No. 16. Suspension of broadcasting of the exact time by the

coastal broadcasting station Norddeich Radio

As noted in the DZZA report, Norddeich Radio suspended this service.

This is a letter outlining the significance of the Iron Cross

[The following is a letter that reflects the meaning of the Iron Cross. On the backside, it bears a postal address from Seebad Ahlbeck, a coastal resort town on the German Baltic Coast.]

What is with the Iron Cross? [What is the meaning of the Iron Cross?]

I see on your chest the black steel, framed by the whitish silver, fashioned in the finest lines of the German formal philosophy. Black and white, if you realize this, should mean: Yes and No. Clear as the color, without deceit and [illegible]; Black is the Cross, eternal memorial for the dead: Do not forget us, live in the [illegible] of our death. White is the framing, clear and unequivocal the order: You shall put forward proof day after day, beyond war and peace, who you are. The Cross is not jewelry; it is not to show off. It is as noble as the heart, image of the unbreakable loyalty. Put your hand on the steel and you will feel the cold earth that your comrades forever rest in, but also feel the beat of your heart, the rhythm of your life. He who bears the Iron Cross is not decorated, but bears a strong burden [the German says … kein Ausgezeichneter, sondern ein Ge=zeichneter, which is a play of words] as long as his heart is beating. Heartbeat and Iron Cross belong together.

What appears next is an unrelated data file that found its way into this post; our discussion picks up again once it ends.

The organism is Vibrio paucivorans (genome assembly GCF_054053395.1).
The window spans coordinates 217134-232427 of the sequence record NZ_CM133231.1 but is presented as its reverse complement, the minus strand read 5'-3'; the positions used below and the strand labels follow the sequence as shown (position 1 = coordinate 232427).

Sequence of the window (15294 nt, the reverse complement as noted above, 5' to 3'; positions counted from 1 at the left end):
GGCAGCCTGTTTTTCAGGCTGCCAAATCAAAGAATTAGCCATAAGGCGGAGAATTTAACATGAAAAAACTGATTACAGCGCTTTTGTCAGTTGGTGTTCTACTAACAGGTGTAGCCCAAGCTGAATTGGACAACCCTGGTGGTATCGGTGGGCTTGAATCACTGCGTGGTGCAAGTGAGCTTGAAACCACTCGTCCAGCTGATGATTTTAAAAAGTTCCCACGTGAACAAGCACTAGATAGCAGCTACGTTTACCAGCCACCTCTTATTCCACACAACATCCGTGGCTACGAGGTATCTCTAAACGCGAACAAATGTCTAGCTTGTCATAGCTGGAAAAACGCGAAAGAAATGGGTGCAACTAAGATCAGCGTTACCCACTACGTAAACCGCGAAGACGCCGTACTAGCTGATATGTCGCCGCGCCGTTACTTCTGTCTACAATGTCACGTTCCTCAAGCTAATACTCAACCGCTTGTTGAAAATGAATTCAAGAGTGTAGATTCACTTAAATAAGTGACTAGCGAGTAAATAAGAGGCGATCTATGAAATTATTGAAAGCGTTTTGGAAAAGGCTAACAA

This is a secret order on how submarine commandants had to file their reports upon returning to port

This is a movement chart from the submarine

This is a list of other German submarines with their respective commandants and radio men, with notes of their fate

This is a letter outlining the significance of the Iron Cross


Sebastian Bruns, a student at the University of Bonn, Germany, translated these documents during a summer 2005 internship in the Contemporary History Branch and the Navy Department Library.